The figures, they claim, are from a joint study between Canada and Europe based on a computer model that is five years old. A lot has happened since 2008. Can the numbers be believed? According to Harper they can, for these are the figures he relies on. But a 2011 European study suggests otherwise, that the figures might be closer to one third to one half of those estimated from the 2008 study. Further, the numbers of that 2008 study were arrived at before the economic crisis shattered the global economy and before negotiations had even begun. In other words, the numbers just don’t stand up. Harper and thugs would have you believe otherwise. However, knowing how well this government is with figures, I will trust the critics. I remember too well how Conservatives turned a huge surplus left by the Liberals to a record Conservative deficit. And I still haven’t heard a reasonable explanation from Tony Clement, president of the Treasury, an account of what has happened to the missing $3.1 billion. Nor have I heard how government cutbacks in the Canada Revenue Agency will resolve the issue of recovering over $29 billion from offshore accounts of tax evaders. In fact, do we even know, can we be assured, this government is pursuing those wealthy individual and corporate tax fraudster scofflaws?

How can we trust a leader and his crew that runs, evades, obfuscates and just outright lies about almost everything we should know and have a right to know, but which they don’t want us to know (which is almost everything). How can we trust a leader, if Duffy and Wallin are to be believed, who lied about what he knew and how much he knew? As for Harper’s numbers regarding this new deal, they strike me as wishful thinking plucked from air. As for job creation, critics suspect that the reverse can be expected, that the result in job losses will be anywhere from 30,000 to 150,000. If Harper is so confident of this deal, why are Canadians not able to have access to the details? It may well be a good deal, but it could also be a chimera, smoke and noise and not to be trusted.

But for Harper and his gang, Duffy’s speech, Wallin’s speech and even Brazeau’s speech, in the Senate, it is all bad news that not even this promised trade deal can ameliorate. The Senate scandal is there, it will stick, and Duffy’s and Wallin’s version, if true, if accepted, will likely spell the end to this highly secretive, vindictive, mean, and dismal regime.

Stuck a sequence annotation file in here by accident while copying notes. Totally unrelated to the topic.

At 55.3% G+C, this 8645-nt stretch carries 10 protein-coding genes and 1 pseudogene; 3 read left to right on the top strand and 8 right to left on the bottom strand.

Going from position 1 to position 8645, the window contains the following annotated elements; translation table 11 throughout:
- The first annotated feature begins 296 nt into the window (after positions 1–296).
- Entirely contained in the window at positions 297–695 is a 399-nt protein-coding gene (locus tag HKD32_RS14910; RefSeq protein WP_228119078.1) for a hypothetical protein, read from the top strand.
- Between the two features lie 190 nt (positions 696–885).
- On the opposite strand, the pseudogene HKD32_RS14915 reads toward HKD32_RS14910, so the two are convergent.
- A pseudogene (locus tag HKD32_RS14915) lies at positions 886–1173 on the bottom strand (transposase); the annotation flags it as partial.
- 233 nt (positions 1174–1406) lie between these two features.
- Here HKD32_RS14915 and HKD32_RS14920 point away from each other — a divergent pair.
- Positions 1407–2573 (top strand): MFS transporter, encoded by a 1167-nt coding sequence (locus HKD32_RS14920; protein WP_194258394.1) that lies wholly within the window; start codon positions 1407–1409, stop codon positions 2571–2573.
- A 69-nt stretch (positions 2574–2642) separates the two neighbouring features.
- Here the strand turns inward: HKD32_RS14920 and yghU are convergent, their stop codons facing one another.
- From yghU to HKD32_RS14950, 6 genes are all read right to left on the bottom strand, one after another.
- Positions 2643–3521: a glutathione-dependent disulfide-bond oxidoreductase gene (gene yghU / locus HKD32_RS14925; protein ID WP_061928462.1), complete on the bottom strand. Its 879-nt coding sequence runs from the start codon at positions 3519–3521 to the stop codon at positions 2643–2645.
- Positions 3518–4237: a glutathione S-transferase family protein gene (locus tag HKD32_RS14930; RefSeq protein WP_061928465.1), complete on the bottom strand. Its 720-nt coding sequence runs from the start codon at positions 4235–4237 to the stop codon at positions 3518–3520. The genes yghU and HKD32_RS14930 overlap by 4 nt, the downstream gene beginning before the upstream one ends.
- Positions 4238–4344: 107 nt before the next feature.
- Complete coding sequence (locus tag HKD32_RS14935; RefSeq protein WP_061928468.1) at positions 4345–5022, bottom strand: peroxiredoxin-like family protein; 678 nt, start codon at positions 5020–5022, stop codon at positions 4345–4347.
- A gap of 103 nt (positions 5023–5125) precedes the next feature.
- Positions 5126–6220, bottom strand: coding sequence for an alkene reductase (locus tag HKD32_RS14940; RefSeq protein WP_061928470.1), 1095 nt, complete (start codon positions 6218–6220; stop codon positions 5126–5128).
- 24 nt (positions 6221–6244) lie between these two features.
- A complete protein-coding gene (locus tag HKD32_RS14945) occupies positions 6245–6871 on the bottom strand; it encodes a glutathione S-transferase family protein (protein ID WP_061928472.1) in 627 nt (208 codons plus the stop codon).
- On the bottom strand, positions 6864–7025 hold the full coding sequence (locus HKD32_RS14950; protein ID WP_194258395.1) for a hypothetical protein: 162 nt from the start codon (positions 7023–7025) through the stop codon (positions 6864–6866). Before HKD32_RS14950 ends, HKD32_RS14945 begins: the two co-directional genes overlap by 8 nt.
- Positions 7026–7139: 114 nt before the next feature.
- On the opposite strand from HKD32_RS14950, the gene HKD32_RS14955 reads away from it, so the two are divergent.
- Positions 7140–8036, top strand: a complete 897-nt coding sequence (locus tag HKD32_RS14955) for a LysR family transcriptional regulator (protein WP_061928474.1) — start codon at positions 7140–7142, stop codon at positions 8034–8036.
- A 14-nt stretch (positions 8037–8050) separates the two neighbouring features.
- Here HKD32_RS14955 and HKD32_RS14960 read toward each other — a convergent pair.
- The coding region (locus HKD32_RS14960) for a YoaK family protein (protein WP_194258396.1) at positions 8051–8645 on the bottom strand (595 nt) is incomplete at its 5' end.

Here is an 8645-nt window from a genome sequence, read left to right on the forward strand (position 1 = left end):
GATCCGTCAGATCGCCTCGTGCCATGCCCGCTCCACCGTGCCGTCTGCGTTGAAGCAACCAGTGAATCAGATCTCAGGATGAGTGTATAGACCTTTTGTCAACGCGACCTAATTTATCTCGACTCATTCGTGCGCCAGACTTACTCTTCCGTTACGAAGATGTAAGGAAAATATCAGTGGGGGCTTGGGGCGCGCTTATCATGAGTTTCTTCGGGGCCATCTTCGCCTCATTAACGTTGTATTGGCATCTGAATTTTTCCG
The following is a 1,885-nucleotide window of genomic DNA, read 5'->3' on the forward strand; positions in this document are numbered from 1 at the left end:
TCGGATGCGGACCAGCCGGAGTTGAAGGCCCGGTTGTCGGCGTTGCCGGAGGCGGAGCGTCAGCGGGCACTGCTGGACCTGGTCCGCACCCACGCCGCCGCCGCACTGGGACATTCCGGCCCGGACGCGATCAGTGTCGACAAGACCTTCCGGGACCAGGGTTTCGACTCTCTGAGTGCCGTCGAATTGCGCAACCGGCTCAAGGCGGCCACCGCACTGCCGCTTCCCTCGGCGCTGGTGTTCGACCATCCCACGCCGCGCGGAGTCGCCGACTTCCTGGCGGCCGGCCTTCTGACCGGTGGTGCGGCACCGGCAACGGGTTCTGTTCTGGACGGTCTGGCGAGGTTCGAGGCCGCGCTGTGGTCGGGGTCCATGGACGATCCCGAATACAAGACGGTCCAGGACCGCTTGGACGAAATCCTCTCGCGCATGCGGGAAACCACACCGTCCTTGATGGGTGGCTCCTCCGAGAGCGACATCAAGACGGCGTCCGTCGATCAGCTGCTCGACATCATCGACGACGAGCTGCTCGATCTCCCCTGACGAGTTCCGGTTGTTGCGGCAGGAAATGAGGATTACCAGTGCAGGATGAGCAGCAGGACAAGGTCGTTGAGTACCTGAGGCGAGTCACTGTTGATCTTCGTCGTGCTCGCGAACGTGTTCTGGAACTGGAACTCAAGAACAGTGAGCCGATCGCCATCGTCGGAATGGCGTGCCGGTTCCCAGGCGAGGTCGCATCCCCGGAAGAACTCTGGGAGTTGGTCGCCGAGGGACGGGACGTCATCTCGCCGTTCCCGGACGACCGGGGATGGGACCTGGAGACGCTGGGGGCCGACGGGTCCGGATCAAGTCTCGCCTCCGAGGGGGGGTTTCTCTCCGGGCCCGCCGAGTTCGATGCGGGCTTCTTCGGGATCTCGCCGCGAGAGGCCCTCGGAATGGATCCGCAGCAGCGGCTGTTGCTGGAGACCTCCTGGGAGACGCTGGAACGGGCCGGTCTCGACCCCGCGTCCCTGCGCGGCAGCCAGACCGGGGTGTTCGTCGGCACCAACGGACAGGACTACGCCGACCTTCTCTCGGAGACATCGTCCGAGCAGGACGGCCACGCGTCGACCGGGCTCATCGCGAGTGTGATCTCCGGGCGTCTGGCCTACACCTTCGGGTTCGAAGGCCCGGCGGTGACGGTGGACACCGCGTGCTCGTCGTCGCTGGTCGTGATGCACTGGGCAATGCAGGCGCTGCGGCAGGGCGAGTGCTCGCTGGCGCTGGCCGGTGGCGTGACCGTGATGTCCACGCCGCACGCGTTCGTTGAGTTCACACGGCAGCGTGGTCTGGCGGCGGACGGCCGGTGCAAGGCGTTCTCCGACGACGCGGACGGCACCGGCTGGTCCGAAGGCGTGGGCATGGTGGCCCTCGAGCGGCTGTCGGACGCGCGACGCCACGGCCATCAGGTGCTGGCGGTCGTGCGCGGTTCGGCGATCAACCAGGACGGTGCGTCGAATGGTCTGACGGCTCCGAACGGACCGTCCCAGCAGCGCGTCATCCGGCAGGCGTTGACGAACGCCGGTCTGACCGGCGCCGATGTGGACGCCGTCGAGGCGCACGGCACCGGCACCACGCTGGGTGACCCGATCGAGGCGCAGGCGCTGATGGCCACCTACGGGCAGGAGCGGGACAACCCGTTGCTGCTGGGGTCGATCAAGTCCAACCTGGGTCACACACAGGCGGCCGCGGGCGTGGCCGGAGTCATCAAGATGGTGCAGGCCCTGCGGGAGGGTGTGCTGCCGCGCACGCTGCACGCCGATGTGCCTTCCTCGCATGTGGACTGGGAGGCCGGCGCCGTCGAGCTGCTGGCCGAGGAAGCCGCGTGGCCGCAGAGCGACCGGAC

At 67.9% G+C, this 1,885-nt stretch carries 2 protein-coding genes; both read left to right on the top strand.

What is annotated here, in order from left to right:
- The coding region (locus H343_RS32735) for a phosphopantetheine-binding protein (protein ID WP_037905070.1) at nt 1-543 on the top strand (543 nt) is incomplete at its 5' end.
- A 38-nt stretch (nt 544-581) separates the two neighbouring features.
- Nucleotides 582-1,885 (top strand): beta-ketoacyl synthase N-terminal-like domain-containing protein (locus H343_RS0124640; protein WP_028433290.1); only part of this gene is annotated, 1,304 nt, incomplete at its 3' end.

Unfortunately for Democracy, there are still voters who will not experience shame or despair, those voters who are quite willing and are even eager to be bought for mere pennies a day or with large, shiny, but ultimately empty promises. Harper and gang know this and those on the sideline who disapprove can only gape in astonishment that none of them, the bribers or the takers, experience anything closely resembling shame. Those people, the bribers and takers, do not value themselves, so why should they value others, why should they value the Democratic process? For them, rules, ethics, integrity are all hindrances; they don’t matter, they never have, they never will. It’s all about the main chance: What’s in if for me?

I would hope the tactics employed by Harper and thugs would not work and certainly not as often as they have. Unfortunately knowing Canadian voters I cannot help but wonder: how is it possible that so many, so often, can be so dangerously indifferent and so outrageously stupid?

With the Duffy bombshell, followed by Wallin’s, it is just possible that some of those voters will wake up.

But I will not hold my breath. I will hope for better, but I will not expect better. Too many voters think with their wallets. And even more simply do not think.

Vote for Harper; get more of the same. Prove you really are stupid – again.

***

But such is the irresistible nature of truth, that all it asks, and all it wants, is the liberty of appearing. – Thomas Paine

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About Frank A. Pelaschuk

I am the author of two works of fiction reviewed by Brian Porter, author of Lonely Together and The Atlas Proxies. He called the novel, Serpent in the Garden, "A convincing, seductive tale of coming home to the enemy". Of Ambiguities of Love in Six Stories, he wrote, “Moving, intelligent, and thoughtful storytelling." Both works are available on Amazon as soft cover or e-book where the full reviews also appear.